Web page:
I like to approach a documentary the same way as with features. I try to inject drama just like in a fiction.
TV music has become more popular in recent years, is the working schedule on a TV series very different from working in feature films?
Yes it’s very different !! Considering that Cinema is an industry, then T.V. is even bigger.
There are so many projects running right now, especially on platforms and networks.Basically, it’s like, less money, less time, more music!!
But it’s such a big thing, it’s very exciting! You can tell the producers are very creative and some would take more risk than in the cinema prods. There’s a kind of gambling vibe, because the networks are craving for content, they’re giving a lot of money to different kind of project, sci-fi, horror, historical, documentary…
We just opened a gold mine, and everyone takes a chance.
I think PINK COWBOY BOOTS was one of the first films you worked on in 2005, how did you become involved on the film?
My wife Maria LARREA was studying at the prestigious FEMIS the French cinema school. Pink Cowboy Boots was her first short movie. Many directors come from there: Rebecca Zlotowski and Teddy Modeste, Céline Sciamma but also Eric Rochant or Deplechins.
Your scores always have attractive and haunting melodies, do you think it is important for a film soundtrack to have themes rather than just sounds to support and enhance the images and scenarios?
I’m a great defender of the melodies. It is of course a fantasy for the composer to provide a theme for a movie. Something that will remain. But it’s crucial to understand that not every movie can have it. It has a huge impact on a film to stand a melody, and its huge artistic move. Not all the directors dare to do this. It’s risky and not trendy. That’s why I want to do it!!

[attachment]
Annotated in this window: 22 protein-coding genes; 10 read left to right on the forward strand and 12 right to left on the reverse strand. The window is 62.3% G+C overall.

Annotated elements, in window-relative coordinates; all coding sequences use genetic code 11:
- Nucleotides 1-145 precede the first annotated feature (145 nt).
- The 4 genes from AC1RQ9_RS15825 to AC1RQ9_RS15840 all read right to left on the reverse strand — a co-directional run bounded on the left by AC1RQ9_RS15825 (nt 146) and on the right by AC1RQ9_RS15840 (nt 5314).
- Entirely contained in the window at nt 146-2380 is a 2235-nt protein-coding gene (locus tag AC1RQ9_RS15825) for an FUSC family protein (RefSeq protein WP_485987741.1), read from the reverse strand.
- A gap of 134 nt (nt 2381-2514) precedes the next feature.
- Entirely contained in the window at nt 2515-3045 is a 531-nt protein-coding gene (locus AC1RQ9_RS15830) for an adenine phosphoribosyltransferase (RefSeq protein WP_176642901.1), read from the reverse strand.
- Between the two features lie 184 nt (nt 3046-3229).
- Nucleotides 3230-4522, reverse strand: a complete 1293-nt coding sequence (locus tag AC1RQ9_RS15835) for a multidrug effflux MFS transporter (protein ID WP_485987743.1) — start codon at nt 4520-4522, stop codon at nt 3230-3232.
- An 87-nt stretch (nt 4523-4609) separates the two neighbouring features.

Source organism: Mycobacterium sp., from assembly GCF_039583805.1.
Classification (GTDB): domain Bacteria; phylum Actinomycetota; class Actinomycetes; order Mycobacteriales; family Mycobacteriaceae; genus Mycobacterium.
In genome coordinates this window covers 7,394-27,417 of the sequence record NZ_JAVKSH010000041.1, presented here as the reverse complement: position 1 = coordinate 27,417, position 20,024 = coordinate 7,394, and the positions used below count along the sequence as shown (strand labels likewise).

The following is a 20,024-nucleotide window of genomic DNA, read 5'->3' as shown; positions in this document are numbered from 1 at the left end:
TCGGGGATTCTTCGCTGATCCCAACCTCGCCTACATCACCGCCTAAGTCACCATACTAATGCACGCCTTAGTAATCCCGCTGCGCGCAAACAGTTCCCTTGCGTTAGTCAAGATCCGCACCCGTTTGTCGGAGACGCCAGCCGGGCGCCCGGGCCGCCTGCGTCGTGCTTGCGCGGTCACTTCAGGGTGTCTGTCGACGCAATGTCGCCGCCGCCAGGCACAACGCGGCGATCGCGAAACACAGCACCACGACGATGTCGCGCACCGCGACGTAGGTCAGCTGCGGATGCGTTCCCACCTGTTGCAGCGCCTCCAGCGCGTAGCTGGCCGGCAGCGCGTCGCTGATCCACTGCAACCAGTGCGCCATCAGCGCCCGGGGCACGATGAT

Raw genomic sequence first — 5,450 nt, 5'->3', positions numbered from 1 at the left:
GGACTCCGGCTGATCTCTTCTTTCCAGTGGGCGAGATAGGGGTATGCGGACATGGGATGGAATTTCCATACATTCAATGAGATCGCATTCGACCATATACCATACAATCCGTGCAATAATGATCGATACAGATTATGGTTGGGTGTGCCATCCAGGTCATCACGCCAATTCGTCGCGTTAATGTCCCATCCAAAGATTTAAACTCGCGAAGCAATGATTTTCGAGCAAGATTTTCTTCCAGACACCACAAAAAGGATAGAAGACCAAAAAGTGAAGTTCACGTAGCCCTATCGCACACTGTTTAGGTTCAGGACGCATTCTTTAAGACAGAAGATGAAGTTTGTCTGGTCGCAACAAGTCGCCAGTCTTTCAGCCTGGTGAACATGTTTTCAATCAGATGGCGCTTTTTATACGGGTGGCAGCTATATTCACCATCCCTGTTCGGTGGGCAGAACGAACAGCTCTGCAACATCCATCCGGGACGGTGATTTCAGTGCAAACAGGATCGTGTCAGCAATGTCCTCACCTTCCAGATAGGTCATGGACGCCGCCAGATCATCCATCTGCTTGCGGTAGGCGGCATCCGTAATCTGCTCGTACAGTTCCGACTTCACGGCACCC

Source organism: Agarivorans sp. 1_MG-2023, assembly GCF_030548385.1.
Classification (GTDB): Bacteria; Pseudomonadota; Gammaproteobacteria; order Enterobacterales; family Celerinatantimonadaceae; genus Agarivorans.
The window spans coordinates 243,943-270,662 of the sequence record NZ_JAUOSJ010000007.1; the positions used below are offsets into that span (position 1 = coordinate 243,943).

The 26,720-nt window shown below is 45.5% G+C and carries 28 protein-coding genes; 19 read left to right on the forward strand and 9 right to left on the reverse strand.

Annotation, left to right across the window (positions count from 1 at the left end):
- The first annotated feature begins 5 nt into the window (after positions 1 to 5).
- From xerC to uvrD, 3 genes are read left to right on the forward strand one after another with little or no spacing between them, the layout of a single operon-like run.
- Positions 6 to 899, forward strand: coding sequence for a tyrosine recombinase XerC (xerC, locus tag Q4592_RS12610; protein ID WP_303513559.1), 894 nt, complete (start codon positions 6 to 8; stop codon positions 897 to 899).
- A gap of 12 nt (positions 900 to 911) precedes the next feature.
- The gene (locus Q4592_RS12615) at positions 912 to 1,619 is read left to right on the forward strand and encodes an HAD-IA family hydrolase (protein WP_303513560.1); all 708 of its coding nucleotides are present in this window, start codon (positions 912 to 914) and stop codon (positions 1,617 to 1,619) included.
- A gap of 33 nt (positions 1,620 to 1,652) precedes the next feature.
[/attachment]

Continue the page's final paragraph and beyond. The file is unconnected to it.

How long is it after seeing movie that you begin to develop your ideas and thoughts into themes?
I often start the creative process before seeing any picture.
Just by reading the script or even talking with the director.
The ideas come first from abstract concepts, from an ideal of the film and not from the film itself.
A while ago the composer relied on seeing the script of a movie to get an idea of where he would place music etc, at what stage of production do you prefer to become involved on a film or documentary and do you have a set routine for the way you work on a project, ie start to finish or maybe larger cues first or establish a central theme and work from this?
I begin with some free composition process. As if I was composing for a record. Some themes and moods. Then I send it to the Director, and we start from there. It’s crucial to create a communication channel, to build a language we would both understand to be able to communicate artistically.
Most of the directors don’t know the words to describe their expectations. My job is to translate it into music. This process should start as soon as possible to make sure i wouldn’t go amiss n a wrong direction. Once we have this, if I feel trustworthy, everything should be fine.
Many thanks for taking time out of his busy schedule to answer my questions.